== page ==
- Do not mix Calcium Gluconate Injection with ceftriaxone. Concurrent use of intravenous ceftriaxone and Calcium Gluconate Injection can lead to the formation of ceftriaxone-calcium precipitates. Concomitant use of ceftriaxone and intravenous calcium-containing products is contraindicated in neonates (28 days of age or younger) [see Contraindications (4)]. In patients older than 28 days of age, ceftriaxone and calcium-containing products may be administered sequentially, provided the infusion lines are thoroughly flushed between infusions with a compatible fluid. Ceftriaxone must not be administered simultaneously with intravenous calcium-containing solutions via a Y-site in any age group [see Warnings and Precautions (5.2), Drug Interactions (7.3)].
- Do not mix Calcium Gluconate Injection with fluids containing bicarbonate or phosphate. Calcium Gluconate Injection is not physically compatible with fluids containing phosphate or bicarbonate. Precipitation may result if mixed.
- Do not mix Calcium Gluconate Injection with minocycline injection. Calcium complexes minocycline rendering it inactive.
2.6 Preparation of Pharmacy Bulk Package
The pharmacy bulk package (PBP) of Calcium Gluconate Injection is intended for dispensing of single doses to multiple patients in a pharmacy admixture program. Penetrate the container closure only one time with a suitable sterile transfer device or dispensing set that allows measured dispensing of the contents. Use the PBP only in a suitable ISO Class 5 work area such as a laminar flow hood (or an equivalent clean air compounding area). Complete dispensing from the pharmacy bulk vial within 4 hours after the container closure is penetrated. Each dose dispensed from the Pharmacy Bulk Package vial must be used immediately.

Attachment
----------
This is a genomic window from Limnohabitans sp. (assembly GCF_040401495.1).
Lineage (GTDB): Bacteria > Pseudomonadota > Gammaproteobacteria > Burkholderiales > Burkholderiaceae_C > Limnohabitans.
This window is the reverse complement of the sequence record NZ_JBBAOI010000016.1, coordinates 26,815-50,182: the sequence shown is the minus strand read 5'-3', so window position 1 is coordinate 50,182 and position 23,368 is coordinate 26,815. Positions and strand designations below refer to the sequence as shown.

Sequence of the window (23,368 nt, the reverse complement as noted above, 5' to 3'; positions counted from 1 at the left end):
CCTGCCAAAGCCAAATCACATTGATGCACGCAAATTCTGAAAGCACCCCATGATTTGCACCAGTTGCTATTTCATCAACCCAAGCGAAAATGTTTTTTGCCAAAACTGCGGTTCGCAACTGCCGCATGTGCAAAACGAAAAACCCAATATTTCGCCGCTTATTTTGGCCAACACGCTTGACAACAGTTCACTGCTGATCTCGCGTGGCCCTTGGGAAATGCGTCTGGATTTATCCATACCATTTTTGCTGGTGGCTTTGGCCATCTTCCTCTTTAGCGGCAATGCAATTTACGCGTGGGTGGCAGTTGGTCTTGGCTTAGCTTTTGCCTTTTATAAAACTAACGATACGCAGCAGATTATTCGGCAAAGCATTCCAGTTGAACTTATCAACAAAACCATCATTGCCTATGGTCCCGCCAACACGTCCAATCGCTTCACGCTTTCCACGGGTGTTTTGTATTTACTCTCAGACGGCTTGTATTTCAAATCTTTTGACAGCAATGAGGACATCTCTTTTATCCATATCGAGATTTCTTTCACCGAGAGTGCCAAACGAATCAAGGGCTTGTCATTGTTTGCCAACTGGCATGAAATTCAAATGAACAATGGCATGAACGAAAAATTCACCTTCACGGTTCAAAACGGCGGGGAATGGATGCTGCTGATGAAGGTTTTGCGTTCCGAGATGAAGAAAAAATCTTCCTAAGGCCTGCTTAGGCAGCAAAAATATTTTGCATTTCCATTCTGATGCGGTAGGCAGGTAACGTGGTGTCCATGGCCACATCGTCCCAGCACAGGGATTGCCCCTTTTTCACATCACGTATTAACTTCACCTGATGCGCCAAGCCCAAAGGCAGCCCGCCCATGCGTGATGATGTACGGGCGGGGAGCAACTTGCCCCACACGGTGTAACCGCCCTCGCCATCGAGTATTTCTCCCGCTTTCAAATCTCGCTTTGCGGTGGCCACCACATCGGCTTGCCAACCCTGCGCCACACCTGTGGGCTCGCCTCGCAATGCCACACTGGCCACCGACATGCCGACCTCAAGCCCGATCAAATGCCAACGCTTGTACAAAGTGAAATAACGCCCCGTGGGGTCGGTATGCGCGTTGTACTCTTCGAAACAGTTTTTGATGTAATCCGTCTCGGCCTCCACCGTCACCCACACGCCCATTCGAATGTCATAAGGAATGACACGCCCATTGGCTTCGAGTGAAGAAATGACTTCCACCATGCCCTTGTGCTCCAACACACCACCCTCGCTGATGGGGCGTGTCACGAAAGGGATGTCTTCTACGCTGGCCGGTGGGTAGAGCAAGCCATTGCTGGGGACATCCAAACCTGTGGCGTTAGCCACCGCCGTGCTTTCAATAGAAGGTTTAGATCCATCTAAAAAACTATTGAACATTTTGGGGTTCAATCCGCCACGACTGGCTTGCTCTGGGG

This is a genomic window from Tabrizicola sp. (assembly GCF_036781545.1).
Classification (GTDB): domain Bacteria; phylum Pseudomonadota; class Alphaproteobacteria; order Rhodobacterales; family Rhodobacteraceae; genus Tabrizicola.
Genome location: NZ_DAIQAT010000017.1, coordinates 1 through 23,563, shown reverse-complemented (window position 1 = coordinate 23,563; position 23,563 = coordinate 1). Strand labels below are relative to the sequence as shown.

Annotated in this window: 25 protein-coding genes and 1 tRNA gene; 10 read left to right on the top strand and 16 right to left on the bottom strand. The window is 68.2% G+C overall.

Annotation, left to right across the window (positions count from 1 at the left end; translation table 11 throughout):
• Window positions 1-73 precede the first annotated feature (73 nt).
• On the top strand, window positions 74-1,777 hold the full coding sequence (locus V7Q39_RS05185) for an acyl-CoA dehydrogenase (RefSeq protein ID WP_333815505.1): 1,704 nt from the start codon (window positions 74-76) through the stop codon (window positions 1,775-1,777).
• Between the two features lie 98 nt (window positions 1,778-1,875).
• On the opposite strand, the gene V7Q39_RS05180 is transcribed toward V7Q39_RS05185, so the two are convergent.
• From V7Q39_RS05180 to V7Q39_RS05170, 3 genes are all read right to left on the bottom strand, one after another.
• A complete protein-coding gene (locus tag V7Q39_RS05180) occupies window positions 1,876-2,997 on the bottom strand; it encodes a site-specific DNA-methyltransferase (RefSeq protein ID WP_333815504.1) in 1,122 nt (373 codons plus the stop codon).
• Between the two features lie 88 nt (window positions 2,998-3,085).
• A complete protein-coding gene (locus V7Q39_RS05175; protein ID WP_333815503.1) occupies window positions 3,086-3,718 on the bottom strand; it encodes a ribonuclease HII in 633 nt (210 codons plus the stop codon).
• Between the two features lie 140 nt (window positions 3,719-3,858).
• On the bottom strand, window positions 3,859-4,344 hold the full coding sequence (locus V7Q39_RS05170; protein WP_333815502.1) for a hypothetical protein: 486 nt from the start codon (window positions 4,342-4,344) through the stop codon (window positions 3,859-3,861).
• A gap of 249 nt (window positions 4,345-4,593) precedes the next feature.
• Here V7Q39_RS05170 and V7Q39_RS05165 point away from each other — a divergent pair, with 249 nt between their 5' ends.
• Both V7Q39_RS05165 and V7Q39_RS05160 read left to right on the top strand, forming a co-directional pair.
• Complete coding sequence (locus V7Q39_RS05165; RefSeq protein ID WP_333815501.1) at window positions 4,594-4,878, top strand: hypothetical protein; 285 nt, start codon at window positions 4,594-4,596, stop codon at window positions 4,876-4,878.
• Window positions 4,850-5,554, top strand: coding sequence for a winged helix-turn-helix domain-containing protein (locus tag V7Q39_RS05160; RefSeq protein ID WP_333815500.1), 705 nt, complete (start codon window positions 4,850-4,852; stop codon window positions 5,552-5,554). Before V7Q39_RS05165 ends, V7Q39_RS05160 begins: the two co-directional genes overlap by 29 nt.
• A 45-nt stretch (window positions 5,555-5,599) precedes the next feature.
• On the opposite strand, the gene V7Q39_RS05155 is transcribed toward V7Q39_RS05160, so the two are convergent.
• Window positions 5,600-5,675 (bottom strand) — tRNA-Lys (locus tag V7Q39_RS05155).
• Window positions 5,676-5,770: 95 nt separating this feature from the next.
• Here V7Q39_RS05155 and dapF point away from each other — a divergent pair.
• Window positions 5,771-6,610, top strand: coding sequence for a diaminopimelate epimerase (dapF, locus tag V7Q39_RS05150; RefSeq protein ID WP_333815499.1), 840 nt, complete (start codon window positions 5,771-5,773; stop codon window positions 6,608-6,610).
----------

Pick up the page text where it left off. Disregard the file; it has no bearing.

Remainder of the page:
3 DOSAGE FORMS AND STRENGTHS
Calcium Gluconate Injection is a clear, colorless to slightly yellow, solution available in the following:
- Single dose vial: 1,000 mg per 10 mL (100 mg per mL)
- Single dose vial: 5,000 mg per 50 mL (100 mg per mL)
- Pharmacy bulk package: 10,000 mg per 100 mL (100 mg per mL)
Each mL of Calcium Gluconate Injection contains 9.3 mg (0.465 mEq) of elemental calcium.
Calcium Gluconate Injection is contraindicated in:
- Neonates (28 days of age or younger) receiving ceftriaxone [see Warnings and Precautions (5.2)]
5 WARNINGS AND PRECAUTIONS
5.1 Arrhythmias with Concomitant Cardiac Glycoside Use
Cardiac arrhythmias may occur if calcium and cardiac glycosides are administered together. Hypercalcemia increases the risk of digoxin toxicity. Administration of Calcium Gluconate Injection should be avoided in patients receiving cardiac glycosides. If concomitant therapy is necessary, Calcium Gluconate Injection should be given slowly in small amounts and with close ECG monitoring [see Drug Interactions (7.1)].
5.2 End-Organ Damage due to Intravascular Ceftriaxone-Calcium Precipitates
Concomitant use of ceftriaxone and Calcium Gluconate Injection is contraindicated in neonates (28 days of age or younger) due to cases of fatal outcomes in neonates in which a crystalline material was observed in the lungs and kidneys at autopsy after ceftriaxone and calcium were administrated simultaneously through the same intravenous line. Concomitant administration can lead to the formation of ceftriaxone-calcium precipitates that may act as emboli, resulting in vascular spasm or infarction [see Contraindications (4)].
In patients older than 28 days of age, ceftriaxone and Calcium Gluconate Injection may be administered sequentially, provided the infusion lines are thoroughly flushed between infusions with a compatible fluid. Do not administer Ceftriaxone simultaneously with Calcium Gluconate Injection via a Y-site in any age group.